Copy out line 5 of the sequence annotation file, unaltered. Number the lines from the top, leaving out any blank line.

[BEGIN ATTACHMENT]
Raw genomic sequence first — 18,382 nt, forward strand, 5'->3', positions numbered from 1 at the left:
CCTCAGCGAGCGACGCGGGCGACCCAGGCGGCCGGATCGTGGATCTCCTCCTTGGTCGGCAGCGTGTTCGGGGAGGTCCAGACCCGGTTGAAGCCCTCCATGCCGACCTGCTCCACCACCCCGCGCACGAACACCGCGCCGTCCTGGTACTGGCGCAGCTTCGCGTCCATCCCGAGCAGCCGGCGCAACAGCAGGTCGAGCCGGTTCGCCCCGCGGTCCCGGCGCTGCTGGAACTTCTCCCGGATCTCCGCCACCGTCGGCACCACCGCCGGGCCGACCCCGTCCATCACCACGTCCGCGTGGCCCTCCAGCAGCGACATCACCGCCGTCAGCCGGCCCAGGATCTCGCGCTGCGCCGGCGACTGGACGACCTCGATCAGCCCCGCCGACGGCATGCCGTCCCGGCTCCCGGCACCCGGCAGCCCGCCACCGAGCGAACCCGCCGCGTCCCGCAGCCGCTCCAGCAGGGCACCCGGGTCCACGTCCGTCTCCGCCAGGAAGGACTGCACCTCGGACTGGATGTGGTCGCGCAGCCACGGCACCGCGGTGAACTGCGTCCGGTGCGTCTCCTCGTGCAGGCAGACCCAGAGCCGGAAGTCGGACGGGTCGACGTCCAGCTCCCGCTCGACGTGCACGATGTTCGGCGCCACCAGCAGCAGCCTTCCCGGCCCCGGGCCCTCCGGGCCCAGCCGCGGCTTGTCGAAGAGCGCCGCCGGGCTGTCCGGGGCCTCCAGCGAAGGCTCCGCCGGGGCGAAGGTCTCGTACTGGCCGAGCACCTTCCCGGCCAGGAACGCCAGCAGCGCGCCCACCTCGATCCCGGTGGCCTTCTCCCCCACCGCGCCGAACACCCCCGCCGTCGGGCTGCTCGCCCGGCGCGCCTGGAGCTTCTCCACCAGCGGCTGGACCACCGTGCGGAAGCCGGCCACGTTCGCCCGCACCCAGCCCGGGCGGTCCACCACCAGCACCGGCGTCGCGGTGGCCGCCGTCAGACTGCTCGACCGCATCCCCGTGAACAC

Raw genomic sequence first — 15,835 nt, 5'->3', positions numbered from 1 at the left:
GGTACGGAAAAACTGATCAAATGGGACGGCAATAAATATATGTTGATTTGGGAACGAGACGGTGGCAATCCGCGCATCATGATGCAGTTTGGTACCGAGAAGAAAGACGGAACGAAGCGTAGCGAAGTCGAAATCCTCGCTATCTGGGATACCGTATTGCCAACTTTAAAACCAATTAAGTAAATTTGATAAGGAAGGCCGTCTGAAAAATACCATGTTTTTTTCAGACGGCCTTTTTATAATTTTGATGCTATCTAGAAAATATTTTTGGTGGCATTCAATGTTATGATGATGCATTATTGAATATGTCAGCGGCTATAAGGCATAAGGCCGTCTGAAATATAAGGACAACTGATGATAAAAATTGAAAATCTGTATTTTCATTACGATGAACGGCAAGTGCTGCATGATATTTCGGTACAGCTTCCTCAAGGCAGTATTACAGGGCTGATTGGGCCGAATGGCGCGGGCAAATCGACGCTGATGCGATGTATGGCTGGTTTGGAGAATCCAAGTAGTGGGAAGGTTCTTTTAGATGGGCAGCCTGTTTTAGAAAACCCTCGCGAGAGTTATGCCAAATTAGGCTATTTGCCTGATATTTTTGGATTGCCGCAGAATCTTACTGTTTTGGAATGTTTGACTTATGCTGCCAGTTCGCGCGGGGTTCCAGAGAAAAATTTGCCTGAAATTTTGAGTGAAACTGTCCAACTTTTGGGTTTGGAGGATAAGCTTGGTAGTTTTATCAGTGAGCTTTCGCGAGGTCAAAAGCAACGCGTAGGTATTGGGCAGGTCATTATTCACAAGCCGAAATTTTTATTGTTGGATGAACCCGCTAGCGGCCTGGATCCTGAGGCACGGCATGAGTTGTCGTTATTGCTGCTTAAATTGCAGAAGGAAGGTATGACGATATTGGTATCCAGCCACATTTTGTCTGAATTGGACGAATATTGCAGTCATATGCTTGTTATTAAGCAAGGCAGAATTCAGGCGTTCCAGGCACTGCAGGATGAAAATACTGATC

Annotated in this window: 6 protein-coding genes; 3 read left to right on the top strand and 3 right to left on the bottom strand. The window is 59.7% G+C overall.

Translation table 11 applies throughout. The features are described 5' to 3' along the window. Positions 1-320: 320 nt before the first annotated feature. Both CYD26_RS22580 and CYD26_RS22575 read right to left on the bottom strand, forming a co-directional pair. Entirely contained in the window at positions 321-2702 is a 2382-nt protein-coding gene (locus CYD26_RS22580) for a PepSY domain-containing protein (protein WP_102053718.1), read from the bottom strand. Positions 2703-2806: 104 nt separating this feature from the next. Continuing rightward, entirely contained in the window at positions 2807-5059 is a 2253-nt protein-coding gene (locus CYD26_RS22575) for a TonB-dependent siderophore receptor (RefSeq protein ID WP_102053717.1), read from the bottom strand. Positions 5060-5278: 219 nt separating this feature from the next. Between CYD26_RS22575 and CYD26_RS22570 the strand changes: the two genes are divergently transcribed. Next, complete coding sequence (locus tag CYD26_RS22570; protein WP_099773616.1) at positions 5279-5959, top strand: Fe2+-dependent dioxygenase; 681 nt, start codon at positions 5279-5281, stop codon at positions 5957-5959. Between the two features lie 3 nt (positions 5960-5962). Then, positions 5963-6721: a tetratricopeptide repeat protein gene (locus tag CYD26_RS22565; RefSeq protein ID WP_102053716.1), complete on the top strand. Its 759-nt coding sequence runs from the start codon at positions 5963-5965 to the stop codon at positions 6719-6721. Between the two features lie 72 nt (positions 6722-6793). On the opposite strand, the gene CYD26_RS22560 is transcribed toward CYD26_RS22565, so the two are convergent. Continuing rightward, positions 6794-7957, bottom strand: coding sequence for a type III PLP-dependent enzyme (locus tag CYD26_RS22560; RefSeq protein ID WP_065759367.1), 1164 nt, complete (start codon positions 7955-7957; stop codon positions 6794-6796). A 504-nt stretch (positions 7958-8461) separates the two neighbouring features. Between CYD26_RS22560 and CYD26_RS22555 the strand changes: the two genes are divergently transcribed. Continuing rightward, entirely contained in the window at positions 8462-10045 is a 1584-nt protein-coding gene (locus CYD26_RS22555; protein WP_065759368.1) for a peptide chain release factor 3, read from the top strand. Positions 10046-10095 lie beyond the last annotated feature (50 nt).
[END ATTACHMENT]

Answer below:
Annotated in this window: 6 protein-coding genes; 3 read left to right on the top strand and 3 right to left on the bottom strand. The window is 59.7% G+C overall.